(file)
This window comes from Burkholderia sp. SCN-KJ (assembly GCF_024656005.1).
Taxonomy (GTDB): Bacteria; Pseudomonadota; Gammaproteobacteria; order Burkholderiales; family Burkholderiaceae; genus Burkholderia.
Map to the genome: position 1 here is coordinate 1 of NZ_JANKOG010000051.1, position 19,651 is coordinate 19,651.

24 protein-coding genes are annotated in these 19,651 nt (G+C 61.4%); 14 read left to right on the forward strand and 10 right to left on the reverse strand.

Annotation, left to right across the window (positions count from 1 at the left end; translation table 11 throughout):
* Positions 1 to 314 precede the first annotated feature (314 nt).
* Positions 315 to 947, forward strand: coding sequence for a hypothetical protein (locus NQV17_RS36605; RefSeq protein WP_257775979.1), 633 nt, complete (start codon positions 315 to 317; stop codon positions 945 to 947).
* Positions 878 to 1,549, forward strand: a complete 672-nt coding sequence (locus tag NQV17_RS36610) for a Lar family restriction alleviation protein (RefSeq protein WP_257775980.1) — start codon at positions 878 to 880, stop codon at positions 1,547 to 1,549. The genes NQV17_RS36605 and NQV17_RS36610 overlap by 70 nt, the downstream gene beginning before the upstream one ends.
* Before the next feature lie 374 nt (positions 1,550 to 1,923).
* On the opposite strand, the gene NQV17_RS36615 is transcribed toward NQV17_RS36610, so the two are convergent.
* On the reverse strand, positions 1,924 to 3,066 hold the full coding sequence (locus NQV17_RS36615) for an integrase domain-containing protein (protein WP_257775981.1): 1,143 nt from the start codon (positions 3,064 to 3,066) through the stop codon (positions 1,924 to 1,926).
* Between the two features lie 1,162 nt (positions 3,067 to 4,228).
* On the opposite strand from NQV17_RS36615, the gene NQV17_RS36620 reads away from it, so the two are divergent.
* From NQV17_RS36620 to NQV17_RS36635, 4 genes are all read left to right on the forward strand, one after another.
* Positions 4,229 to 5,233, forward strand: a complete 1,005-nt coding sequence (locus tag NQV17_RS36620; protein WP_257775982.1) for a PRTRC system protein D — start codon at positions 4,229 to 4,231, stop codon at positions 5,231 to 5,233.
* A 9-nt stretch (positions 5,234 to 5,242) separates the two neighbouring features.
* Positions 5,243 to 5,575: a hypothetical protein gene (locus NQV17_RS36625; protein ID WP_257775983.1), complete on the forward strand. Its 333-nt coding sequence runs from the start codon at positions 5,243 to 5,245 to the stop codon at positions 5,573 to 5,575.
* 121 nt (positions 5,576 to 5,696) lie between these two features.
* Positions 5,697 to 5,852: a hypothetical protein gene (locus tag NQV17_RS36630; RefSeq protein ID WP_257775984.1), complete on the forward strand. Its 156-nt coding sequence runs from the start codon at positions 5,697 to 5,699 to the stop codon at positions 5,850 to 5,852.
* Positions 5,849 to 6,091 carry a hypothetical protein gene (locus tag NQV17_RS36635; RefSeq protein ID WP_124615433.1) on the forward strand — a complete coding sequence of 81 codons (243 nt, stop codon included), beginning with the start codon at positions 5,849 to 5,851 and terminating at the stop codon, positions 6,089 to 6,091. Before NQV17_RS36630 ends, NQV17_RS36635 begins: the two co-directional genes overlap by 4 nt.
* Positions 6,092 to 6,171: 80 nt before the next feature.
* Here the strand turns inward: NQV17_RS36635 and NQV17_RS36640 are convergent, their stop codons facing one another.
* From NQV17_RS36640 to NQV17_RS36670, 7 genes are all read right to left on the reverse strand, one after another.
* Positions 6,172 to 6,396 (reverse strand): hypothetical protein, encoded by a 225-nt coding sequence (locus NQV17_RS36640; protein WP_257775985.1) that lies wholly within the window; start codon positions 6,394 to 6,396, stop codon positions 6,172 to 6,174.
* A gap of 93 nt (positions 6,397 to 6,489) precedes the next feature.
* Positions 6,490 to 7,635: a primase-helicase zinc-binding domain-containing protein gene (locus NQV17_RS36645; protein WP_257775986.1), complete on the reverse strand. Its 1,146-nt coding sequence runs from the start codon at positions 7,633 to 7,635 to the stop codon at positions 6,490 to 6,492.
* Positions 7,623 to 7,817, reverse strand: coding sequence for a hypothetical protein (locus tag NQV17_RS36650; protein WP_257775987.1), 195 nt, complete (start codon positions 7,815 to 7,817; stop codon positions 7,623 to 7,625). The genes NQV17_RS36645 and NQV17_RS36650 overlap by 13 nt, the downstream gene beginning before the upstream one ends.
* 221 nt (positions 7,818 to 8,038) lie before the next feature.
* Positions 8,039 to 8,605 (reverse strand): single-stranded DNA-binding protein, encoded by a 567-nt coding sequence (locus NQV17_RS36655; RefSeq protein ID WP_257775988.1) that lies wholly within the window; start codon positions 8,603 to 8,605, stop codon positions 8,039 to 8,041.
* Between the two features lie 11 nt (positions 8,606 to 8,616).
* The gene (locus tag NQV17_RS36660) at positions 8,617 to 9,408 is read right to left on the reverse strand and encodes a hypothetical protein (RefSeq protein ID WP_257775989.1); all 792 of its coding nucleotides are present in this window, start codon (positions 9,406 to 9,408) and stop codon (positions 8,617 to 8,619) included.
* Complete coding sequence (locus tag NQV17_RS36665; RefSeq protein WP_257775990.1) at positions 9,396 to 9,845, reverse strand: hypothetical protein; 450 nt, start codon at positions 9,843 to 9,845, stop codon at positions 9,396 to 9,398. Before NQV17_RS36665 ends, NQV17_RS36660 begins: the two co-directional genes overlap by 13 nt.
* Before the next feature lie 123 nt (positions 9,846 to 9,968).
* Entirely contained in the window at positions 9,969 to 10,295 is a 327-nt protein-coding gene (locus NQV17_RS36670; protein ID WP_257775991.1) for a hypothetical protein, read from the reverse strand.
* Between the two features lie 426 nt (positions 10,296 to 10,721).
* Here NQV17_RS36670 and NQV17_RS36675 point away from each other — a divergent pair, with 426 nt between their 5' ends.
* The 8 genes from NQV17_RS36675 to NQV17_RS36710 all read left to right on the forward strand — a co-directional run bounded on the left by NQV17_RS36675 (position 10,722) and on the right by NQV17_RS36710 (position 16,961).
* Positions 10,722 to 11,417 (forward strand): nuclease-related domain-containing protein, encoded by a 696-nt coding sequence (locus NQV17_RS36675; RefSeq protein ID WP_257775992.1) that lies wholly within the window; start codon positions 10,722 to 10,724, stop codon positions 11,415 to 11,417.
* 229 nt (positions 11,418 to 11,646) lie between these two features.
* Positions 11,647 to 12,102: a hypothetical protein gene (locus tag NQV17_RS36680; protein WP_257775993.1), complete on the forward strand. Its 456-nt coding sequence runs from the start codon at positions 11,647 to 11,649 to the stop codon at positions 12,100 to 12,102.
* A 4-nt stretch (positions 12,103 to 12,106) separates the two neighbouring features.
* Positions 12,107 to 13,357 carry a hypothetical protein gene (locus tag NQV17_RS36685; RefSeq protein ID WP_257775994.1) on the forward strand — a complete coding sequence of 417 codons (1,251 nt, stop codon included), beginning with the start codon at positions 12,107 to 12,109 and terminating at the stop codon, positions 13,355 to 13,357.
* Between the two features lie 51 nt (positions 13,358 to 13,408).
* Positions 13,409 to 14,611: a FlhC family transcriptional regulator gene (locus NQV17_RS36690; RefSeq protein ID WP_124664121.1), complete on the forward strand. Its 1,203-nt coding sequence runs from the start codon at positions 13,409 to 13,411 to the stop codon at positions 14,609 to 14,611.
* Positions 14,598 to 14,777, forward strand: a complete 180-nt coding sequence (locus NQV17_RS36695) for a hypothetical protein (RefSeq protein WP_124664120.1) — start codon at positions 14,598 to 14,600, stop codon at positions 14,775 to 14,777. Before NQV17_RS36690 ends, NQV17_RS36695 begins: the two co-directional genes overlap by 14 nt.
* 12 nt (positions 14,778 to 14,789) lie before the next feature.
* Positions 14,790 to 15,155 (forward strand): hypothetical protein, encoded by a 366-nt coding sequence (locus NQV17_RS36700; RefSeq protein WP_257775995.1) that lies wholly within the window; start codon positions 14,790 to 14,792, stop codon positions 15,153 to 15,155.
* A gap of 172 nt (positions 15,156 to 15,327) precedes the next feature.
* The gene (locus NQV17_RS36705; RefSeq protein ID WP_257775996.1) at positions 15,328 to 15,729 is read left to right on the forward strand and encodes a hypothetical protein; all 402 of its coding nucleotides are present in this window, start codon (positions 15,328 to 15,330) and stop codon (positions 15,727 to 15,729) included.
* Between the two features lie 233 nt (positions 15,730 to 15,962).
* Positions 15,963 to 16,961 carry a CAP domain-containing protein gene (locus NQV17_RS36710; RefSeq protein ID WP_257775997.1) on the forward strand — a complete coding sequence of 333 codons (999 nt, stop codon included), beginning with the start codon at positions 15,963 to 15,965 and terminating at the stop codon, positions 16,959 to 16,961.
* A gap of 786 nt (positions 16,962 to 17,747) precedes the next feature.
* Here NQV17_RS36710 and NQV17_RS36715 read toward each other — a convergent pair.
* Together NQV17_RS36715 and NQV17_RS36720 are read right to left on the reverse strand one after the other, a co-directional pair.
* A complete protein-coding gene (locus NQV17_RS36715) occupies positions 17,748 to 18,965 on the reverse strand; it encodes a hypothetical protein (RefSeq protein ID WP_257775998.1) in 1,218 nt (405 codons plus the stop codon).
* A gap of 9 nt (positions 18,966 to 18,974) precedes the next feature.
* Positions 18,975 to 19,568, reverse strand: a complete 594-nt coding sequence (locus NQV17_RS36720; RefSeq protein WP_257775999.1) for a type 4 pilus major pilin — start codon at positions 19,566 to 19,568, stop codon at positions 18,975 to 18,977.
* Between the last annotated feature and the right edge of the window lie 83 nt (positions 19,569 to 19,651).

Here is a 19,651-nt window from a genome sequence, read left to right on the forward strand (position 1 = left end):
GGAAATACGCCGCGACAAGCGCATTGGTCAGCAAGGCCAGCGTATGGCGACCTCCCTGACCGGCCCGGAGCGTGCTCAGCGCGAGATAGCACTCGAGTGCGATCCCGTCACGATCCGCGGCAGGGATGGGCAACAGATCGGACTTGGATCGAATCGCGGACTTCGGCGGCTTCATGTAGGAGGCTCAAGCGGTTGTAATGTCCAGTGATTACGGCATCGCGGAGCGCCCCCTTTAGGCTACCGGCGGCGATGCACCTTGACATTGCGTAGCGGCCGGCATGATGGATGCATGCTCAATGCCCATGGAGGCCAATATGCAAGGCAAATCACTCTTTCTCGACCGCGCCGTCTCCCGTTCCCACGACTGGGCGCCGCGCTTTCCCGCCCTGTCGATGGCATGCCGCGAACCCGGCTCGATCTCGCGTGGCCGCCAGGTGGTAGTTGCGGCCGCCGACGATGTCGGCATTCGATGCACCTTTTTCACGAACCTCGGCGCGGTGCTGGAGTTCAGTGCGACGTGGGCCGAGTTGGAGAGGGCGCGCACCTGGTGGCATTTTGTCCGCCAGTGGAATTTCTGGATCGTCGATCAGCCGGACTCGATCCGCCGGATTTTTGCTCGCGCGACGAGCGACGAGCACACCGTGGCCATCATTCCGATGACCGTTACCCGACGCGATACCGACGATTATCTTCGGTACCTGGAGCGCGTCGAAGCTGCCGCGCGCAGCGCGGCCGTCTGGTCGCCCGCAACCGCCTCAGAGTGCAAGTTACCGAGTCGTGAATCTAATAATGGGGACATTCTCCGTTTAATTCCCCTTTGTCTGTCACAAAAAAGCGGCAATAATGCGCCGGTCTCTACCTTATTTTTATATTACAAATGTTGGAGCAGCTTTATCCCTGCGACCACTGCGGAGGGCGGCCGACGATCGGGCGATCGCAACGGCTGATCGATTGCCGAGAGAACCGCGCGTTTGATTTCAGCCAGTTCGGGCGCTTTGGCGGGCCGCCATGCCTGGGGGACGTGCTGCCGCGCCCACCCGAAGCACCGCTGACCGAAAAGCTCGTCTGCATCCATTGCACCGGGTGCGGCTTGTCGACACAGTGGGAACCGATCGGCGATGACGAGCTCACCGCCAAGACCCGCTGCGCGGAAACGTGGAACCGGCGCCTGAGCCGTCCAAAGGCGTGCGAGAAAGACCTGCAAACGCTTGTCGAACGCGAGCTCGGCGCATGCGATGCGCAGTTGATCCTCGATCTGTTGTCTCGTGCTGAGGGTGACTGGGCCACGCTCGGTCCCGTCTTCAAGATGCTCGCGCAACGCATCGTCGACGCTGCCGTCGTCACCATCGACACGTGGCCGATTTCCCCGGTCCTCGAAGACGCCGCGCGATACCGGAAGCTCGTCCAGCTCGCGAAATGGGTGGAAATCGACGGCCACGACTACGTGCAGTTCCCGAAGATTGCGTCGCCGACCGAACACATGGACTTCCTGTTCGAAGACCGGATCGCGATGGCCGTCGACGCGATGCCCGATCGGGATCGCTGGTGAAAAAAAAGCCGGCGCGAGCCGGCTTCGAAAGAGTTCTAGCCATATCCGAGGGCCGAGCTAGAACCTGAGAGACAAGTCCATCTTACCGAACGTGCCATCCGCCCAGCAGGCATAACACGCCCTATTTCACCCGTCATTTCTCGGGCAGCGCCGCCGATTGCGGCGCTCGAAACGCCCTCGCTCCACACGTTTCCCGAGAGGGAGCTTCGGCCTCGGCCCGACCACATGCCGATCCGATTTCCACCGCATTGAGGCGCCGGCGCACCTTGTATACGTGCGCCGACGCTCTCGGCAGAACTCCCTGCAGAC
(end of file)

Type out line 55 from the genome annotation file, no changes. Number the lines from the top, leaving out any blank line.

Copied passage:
* A complete protein-coding gene (locus NQV17_RS36715) occupies positions 17,748 to 18,965 on the reverse strand; it encodes a hypothetical protein (RefSeq protein ID WP_257775998.1) in 1,218 nt (405 codons plus the stop codon).